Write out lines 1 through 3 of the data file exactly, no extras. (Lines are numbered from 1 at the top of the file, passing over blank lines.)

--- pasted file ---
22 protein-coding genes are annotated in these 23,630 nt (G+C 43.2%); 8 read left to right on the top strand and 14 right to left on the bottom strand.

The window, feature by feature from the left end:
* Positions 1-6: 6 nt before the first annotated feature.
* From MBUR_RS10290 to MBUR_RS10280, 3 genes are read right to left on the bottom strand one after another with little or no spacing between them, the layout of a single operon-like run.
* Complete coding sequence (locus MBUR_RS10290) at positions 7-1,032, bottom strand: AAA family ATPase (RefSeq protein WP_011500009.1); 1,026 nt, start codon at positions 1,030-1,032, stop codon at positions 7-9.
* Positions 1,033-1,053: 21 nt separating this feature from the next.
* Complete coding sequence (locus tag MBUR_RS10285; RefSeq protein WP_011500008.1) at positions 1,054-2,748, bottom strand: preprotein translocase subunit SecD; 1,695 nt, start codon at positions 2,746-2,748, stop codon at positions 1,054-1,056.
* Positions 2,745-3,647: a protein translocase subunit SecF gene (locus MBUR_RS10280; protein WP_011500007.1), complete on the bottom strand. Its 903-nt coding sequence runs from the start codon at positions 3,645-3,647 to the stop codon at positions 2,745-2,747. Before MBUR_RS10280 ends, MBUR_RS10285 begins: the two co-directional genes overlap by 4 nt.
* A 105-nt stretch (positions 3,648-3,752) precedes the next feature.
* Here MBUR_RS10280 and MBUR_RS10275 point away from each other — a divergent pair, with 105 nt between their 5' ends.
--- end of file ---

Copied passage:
22 protein-coding genes are annotated in these 23,630 nt (G+C 43.2%); 8 read left to right on the top strand and 14 right to left on the bottom strand.

The window, feature by feature from the left end:
* Positions 1-6: 6 nt before the first annotated feature.